Be your proud Israeli self, the person you are taking a meeting with knows you are Israeli, just slow down a bit and allow for more small talk than you normally would in Israel. Relax. This is one of many meetings. Believe me, what you have to offer is very valuable and Americans are aware of and interested in your Israeli efficiency and candor.

TWO

Reading social signals like smiling, small talk and a casual dress and manner is easy: take it only at face value.  Americans like to be friendly. It’s the way we are. In a way, and this sounds counter-intuitive – it’s not personal. (And ditto for you American business people; the Israeli directness – it’s not personal.)

THREE

None of this meeting meant anything at all unless you actually receive a phone call, email or some kind of follow up with concrete action steps outlined. Don’t be offended, it’s just business. A small bite on the fishing line doesn’t mean anything until you reel the fish in. Each meeting is a chance for you to sharpen your American social skills. It’s like falling in love – you’ll know it when it’s the real thing.

 

 

 

 

Social Green Lights

skepticalIs the woman on the left interested in what you are saying? Or is she skeptical?

How can you tell?


 

I find that very often creatives live very much inside of their own heads.  WE know what we are doing and creating and thinking about.  But sometimes we are called upon to explain it to someone else.

For most creatives, myself included, translating complicated stories or projects or technologies to someone else is really a challenge.

But we labor under an assumption and that assumption is that we will be doing all the talking.  Read “Death to the Elevator Pitch’ for more on that. 

But – how do you know whether your listener is interested? How do you know when you should pause, slow down or maybe even stop explaining?

You must be an observer of social signals – of social green and red lights.

Red Lights are things like:

  • A loss of eye contact – with you or even in your general direction, that lasts for more than a few seconds.
  • A distinct lack of questions or comments about what you are saying.
  • Body language: is your listener leaning away from you? Do they have his or her arms over their chest? Are they shifting in their seat frequently?

Your listener is disengaged. Maybe completely – they just don’t like your idea. Or maybe because you have momentarily confused them or lost their interest.

So what do you do? How do you reverse the situation?

Be observant. Notice that the level of engagement has changed. Slow down, change it up and ask a question like:

-Does that make sense to you?

-Do you have any questions?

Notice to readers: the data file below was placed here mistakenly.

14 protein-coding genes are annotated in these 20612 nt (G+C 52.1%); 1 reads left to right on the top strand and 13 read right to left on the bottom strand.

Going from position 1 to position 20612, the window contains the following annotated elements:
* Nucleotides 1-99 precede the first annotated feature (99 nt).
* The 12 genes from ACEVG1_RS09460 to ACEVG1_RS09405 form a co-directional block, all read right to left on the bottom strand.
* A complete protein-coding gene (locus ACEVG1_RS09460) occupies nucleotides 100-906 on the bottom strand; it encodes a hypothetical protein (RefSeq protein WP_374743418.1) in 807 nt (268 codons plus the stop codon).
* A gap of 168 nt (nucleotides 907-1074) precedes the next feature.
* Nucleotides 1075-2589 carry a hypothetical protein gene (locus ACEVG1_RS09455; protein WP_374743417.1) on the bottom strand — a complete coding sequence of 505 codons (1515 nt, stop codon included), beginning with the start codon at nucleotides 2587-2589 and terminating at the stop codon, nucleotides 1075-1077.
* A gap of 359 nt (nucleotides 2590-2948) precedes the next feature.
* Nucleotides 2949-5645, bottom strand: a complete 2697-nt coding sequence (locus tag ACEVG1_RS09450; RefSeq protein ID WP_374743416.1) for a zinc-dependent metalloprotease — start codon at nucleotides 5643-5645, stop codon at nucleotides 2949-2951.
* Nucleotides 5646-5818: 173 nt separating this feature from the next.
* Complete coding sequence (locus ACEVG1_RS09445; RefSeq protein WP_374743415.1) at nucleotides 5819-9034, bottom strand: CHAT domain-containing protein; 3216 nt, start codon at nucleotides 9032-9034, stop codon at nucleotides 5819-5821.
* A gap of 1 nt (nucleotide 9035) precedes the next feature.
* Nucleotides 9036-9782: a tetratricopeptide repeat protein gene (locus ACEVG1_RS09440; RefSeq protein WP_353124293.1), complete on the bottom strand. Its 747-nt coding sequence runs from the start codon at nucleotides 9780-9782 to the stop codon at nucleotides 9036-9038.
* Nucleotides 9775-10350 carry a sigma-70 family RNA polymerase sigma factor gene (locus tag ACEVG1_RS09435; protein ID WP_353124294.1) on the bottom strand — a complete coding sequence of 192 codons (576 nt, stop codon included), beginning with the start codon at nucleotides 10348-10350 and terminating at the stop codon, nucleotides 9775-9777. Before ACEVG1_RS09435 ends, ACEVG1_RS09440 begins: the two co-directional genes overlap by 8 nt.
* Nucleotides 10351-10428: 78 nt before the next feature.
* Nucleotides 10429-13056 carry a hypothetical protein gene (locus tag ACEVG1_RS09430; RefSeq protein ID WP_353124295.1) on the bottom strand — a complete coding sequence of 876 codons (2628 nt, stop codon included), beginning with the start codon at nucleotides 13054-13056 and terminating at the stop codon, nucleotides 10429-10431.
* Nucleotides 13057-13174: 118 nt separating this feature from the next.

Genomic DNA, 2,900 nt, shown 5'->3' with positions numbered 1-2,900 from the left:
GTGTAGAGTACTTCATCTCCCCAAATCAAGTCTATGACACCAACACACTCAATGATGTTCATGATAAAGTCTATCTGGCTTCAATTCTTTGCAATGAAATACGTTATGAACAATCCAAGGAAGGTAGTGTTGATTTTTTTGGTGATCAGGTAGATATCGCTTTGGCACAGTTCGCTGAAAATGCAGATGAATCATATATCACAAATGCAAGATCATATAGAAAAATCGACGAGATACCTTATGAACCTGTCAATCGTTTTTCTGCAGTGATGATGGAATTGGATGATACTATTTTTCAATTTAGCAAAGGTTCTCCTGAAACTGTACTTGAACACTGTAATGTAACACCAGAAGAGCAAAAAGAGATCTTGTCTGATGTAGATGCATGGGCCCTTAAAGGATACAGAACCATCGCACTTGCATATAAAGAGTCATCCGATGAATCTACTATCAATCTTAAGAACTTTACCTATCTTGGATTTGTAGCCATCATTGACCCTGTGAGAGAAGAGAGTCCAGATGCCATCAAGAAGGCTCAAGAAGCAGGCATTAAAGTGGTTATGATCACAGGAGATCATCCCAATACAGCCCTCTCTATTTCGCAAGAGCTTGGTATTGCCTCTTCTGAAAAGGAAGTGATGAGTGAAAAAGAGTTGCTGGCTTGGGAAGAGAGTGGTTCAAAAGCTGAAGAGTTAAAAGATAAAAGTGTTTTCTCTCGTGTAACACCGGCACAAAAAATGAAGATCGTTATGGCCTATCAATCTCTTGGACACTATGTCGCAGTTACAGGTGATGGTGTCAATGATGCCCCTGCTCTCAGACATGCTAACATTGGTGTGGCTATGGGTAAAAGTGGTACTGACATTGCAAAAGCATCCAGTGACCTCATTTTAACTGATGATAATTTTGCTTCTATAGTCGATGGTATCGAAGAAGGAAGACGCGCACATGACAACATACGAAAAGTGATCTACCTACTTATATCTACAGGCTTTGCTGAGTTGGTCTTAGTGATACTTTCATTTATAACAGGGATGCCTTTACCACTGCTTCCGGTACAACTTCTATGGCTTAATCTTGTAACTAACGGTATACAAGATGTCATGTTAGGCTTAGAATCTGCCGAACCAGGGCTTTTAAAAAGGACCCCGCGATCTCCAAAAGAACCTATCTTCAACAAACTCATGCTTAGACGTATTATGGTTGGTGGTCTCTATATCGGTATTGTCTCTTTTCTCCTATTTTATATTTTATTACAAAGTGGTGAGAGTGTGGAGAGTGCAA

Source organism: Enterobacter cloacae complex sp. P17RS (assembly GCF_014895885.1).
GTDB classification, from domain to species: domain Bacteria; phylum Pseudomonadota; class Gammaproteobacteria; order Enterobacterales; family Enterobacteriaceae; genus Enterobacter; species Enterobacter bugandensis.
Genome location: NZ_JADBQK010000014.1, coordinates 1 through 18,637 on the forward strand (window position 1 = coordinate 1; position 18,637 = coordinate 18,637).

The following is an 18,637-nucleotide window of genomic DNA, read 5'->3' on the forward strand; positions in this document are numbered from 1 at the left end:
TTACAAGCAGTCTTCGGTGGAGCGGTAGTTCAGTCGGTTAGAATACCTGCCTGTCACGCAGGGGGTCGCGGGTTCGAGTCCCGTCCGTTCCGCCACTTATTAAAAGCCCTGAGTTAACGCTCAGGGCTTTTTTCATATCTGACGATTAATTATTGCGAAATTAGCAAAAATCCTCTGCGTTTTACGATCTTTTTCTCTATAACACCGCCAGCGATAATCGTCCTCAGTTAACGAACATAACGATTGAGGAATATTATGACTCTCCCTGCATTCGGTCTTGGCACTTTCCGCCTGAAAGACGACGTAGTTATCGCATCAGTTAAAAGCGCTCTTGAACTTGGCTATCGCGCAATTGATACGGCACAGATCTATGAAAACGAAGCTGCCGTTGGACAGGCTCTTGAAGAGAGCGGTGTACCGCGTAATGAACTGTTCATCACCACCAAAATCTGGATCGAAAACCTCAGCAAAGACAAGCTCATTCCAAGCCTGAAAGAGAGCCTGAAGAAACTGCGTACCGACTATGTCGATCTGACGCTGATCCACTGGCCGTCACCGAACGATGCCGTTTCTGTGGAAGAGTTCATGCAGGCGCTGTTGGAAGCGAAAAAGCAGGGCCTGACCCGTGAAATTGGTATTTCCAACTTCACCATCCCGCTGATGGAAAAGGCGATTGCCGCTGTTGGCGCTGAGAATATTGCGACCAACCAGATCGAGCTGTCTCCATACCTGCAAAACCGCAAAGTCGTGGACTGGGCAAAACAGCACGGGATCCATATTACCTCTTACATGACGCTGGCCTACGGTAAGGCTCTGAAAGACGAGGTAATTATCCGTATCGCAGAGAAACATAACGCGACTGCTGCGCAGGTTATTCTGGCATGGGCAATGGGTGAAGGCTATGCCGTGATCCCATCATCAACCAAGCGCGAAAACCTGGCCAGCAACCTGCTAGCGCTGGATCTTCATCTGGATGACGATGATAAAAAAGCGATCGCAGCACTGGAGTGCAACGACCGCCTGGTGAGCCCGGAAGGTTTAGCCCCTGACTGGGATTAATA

Or you might shift to a different focus of your story or project, you might compare it to something the listener is already familiar with, you might say:

-in Taken, when Liam Neeson turns the tables on the kidnappers, I really want to use that dynamic in my story because….

or

-in the same way that Twitter started small and was a strange innovation that surprised everybody, I want to…

Now you have introduced a new element, something that your listener can possibly comment on or relate to.

If you see a red light, a change in the engagement of your listener, as subtle as body language or as overt as eye contact, see this as an opportunity to get your listener back on the page by asking a question and engaging him or her in the conversation. Does he or she use Twitter? Wasn’t Taken an exciting film? Change it up and renew the engagement before proceeding.

Don’t, whatever you do, just soldier on when you seem to have lost the interest or engagement of your listener.

Green Lights are things like:

  • Leaning toward you, elbows on his or her desk (or the bar. it happens.)
  • Making and maintaining eye contact.
  • Facial expressions that shift like smiling, frowning, or a questioning look.

Most of us know exactly what it feels and looks like when we have lost somebody’s attention. It’s the same set of signals whether it is in your personal life or in business. When it comes to connecting, the two aren’t really that different.

In acting and in writing we know that characters always have an agenda. They want something. So do people in actual life. Whether what they want is to marry, or date or buy a new car or get groceries. Life is transactional.

Your listener in a business situation wants something too. A deal. A new project. For your project to be their money-making success.

Use the same social and conversational skills in business that you do in your normal life. Okay okay so you won’t be wearing flip-flops and a tee shirt but you are in a transactional exchange. Is your listener interested? Would they like to hear more? If they seem not to be, can you swiftly change that by changing up what you are saying and moving on to a point of greater interest?

Or is it time to gracefully wrap it up and try again another day?

Know your social skills and presenting your pitch, idea or project will be easy.

Read More On Facial Expressions and Body Language:

Five tips on how to read facial expressions.

Body Language is King.